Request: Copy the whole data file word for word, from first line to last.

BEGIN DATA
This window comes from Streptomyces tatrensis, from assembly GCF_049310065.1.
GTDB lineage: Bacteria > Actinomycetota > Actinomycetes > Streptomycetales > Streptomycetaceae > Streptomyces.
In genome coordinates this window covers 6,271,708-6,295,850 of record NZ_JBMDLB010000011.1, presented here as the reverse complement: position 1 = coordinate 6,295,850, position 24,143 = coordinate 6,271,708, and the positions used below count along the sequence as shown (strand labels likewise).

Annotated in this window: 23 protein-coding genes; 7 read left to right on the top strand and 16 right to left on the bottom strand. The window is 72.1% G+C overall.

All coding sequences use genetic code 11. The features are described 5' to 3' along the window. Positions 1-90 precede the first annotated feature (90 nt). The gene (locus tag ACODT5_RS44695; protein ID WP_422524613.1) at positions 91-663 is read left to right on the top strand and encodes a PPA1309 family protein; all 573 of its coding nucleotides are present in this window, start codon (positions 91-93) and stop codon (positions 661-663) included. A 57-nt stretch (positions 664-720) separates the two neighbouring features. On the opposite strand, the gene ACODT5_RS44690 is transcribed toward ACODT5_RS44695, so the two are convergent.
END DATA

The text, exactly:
This window comes from Streptomyces tatrensis, from assembly GCF_049310065.1.
GTDB lineage: Bacteria > Actinomycetota > Actinomycetes > Streptomycetales > Streptomycetaceae > Streptomyces.
In genome coordinates this window covers 6,271,708-6,295,850 of record NZ_JBMDLB010000011.1, presented here as the reverse complement: position 1 = coordinate 6,295,850, position 24,143 = coordinate 6,271,708, and the positions used below count along the sequence as shown (strand labels likewise).

Annotated in this window: 23 protein-coding genes; 7 read left to right on the top strand and 16 right to left on the bottom strand. The window is 72.1% G+C overall.

All coding sequences use genetic code 11. The features are described 5' to 3' along the window. Positions 1-90 precede the first annotated feature (90 nt). The gene (locus tag ACODT5_RS44695; protein ID WP_422524613.1) at positions 91-663 is read left to right on the top strand and encodes a PPA1309 family protein; all 573 of its coding nucleotides are present in this window, start codon (positions 91-93) and stop codon (positions 661-663) included. A 57-nt stretch (positions 664-720) separates the two neighbouring features. On the opposite strand, the gene ACODT5_RS44690 is transcribed toward ACODT5_RS44695, so the two are convergent.